With a 4-day workweek, you’d get 8,320 hours — that’s 346 days — back.

What would your four-day workweek look like? Use our calculator.

If you worked a day less each week and got paid the same amount, what would you do with all that free time?

You could reorganize that clutter drawer (who needs that many rubber bands?). You could catch up with a family member. Or you could finally learn Portuguese and surprise your partner when you order fluently at a seaside restaurant in the Azores.

Four-day workweeks are rising in popularity. Most companies involved in the world’s largest four-day workweek trial in the United Kingdom said that they would continue with one fewer workday — about eight hours less of work per week.

We looked at five years of American Time Use Survey (ATUS) data on how Americans spend their weekends versus weekdays to imagine how you might spend all those extra hours, assuming you’d spend your new day off just like a weekend.

Tell us a little more about yourself to see some of the biggest time shifts for someone like you.

Your gender
Do you have a child?
Note: ATUS only collects binary gender data.

In a year someone like you would spend more and less time on ...

LessMore time →Sleep+101hoursHousehold work+61Watching TV+78Socializing+19Cooking, eating, drinking+41Other leisure activities+14Caring for others-2

Other leisure activities include, in part, sports, exercise, hobbies and relaxing.

The five-day workweek was popularized by automobile tycoon Henry Ford in 1926, when assembly line innovations made it possible for factory workers to produce more cars in fewer hours. Doubling worker pay, the Ford Motor company would go on to reduce working days from seven to five. With more money and free time, Ford realized it gave his workers the possibility to buy more stuff, like his cars.

Economists at the time believed technology would only continue to whittle away working hours. John Maynard Keynes imagined a 15-hour workweek for his grandchildren. In 1933, the U.S. Senate passed a bill to reduce the workweek to 30 hours, but it failed to become law. Two decades later, then-Vice President Richard M. Nixon predicted a 32-hour workweek was not far off. But here we still are, with a standard of five working days.

In the recent U.K. trial, 15 percent of participants said “no amount of money” would persuade them to go back to working five days per week. Companies in a similar U.K. pilot program reported increased revenue, reductions in absenteeism and resignations and improvements in employee well-being.

Employee mental health is an often-cited outcome of shorter working hours, including in earlier four-day work week trials in Iceland. The additional time spent on some of the most popular free time activities, like sleep and household and social activities can be seen building across a person’s working years.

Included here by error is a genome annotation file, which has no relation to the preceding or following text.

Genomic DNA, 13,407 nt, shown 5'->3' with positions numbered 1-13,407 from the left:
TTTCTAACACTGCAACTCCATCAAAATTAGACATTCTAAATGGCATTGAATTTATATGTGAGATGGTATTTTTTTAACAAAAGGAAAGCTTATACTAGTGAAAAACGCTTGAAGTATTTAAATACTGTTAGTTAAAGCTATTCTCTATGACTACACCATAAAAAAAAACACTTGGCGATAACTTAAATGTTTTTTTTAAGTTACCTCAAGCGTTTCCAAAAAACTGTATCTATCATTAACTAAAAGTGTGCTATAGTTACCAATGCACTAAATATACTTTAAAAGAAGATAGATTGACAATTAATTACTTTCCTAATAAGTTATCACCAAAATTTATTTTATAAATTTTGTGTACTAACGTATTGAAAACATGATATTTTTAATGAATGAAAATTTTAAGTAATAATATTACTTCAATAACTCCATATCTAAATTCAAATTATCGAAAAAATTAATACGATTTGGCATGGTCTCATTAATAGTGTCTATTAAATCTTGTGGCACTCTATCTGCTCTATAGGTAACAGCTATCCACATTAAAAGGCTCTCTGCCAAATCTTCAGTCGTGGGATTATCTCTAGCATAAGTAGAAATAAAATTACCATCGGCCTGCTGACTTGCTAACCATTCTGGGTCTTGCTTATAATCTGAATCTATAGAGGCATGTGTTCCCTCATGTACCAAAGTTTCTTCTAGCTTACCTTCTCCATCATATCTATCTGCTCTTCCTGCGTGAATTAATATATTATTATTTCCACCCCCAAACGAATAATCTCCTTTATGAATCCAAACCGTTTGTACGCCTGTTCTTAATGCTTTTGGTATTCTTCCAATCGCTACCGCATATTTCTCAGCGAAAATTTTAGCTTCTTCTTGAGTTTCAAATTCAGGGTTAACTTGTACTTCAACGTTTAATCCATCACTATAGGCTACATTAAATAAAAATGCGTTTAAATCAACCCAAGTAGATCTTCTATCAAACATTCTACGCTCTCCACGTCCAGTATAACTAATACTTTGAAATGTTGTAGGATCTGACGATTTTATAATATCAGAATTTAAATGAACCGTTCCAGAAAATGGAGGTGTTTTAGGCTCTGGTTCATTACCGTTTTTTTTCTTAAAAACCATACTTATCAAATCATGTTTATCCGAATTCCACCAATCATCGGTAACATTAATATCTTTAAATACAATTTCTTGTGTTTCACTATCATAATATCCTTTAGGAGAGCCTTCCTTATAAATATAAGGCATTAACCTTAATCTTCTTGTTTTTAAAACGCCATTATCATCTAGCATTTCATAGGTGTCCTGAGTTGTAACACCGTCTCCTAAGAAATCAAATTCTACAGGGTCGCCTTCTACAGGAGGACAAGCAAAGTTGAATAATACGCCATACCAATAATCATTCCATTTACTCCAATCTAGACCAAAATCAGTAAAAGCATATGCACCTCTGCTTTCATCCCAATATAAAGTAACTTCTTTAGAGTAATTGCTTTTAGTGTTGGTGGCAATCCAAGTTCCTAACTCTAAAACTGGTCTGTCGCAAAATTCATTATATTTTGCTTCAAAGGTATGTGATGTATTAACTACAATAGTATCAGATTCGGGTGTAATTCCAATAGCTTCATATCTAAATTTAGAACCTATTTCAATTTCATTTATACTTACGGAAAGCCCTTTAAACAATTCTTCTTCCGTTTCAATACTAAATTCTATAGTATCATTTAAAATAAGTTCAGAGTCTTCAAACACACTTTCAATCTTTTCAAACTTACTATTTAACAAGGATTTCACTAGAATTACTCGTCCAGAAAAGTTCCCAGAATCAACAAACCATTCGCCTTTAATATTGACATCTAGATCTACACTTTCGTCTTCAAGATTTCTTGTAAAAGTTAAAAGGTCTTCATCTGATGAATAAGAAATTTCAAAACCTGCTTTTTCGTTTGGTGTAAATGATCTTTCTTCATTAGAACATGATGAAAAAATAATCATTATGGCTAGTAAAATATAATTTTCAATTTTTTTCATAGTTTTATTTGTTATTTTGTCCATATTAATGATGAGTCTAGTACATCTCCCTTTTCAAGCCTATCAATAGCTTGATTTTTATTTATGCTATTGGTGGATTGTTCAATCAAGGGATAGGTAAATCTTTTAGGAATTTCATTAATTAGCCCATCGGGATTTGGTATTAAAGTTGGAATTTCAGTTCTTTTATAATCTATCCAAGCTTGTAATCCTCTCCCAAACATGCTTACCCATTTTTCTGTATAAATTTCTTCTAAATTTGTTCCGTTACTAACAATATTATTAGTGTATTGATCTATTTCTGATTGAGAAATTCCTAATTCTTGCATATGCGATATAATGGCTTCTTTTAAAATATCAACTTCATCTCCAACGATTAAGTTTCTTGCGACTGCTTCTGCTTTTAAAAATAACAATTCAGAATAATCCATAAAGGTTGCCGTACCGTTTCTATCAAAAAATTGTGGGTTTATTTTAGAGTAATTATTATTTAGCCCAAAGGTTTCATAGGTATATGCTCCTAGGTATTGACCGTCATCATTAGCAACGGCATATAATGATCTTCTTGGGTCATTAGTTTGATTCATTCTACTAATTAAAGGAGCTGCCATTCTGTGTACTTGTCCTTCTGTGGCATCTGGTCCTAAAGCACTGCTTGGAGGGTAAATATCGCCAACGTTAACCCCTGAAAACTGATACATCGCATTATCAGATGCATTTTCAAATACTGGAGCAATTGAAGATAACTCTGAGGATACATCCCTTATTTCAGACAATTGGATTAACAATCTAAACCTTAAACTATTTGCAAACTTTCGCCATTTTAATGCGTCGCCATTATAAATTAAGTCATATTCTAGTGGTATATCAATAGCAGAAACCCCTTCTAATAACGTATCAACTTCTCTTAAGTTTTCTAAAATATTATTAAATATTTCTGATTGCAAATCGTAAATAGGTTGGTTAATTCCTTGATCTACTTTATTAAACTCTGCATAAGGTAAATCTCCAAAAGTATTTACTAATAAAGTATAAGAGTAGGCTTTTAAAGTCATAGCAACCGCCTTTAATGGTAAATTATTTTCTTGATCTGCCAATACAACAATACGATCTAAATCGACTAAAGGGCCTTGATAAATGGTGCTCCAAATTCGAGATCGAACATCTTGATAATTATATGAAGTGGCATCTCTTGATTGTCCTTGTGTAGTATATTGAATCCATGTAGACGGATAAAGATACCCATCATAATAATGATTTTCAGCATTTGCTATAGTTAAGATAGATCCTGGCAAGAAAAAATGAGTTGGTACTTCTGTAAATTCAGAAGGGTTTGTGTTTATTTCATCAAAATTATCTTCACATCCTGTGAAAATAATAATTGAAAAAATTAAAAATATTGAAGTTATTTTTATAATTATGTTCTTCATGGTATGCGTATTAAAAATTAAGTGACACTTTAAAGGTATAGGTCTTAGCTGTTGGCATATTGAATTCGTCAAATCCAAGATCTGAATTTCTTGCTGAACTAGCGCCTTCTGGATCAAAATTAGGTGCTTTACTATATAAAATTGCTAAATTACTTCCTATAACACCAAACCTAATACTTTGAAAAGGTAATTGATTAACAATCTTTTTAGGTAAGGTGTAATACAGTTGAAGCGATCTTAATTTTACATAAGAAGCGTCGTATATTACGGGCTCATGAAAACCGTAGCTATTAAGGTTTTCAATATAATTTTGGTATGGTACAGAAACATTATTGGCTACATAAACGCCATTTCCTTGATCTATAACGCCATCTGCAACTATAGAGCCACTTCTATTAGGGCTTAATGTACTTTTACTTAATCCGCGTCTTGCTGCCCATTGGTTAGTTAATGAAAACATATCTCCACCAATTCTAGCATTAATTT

Each year, your time savings add up

Cumulative time gained by age
By the time you’re 64, you would have gained 1,391 hours of sleep.
Across your working years, you would have 6,259 extra hours for these activities.
SleepCaring for othersSocializingTVLeisureFoodHousehold work

Men and women approach days off differently: Men overall spend a bit more of their days off watching TV and caring for others, while women dedicate more time to household work, food and shopping.

Universally, though, we would all get a little bit more streaming-service-and-chill time. If a 21 year-old spent their extra day off like a weekend, they’d get 2,901 hours more of TV time over their working life. That’s enough to watch Oscars winner “Everything Everywhere All at Once” 1,253 times.

Realistically, based on ATUS data, it’s clear that Americans would spend more time doing what they already enjoy: leisurely reading or exercising, meeting up with friends, sleeping and so on. Depending on how that time back is spent, even the planet could get a break.

For a select few — mostly office workers — the shortened workweek is already here. But for hourly workers it would be “a challenge” requiring additional labor reform, Rep. Mark Takano (D-Calif.) recently told The Post.

Earlier this month, Takano reintroduced legislation to reduce workweeks to 32-hours. But a new national standard faces slim odds in the Republican-controlled House. Opponents argue the one-size-fits-all approach would worsen existing staff shortages and mean greater overtime pay and logistical burdens for companies. A similar bill failed to pass in California last year.

But proponents see momentum around the four-day workweek building after the pandemic caused many to rethink their relationship to work. As Takano sees it: “what I’m finding is that there is consistent and sustained interest in this reform. It’s not going away.”

About this story

Analysis is based on five years of data from the American Time Use Survey (ATUS) from 2016 to 2021, skipping 2020 because data collection was partially suspended during the pandemic. Data shown is the difference in time spent on select activities for working days versus weekends or holidays for individuals who were employed in full-time work between the ages of 21 and 65, for sufficient sample sizes. People outside that age range are shown time change for the nearest age with data. ATUS weights were applied once respondents were classified by age, biological sex, whether or not they had children, and whether or not their response was on a working day (not weekend or holiday) or not. To calculate average time use for Americans at every age, we grouped first by age only and then applied appropriate weight adjustments.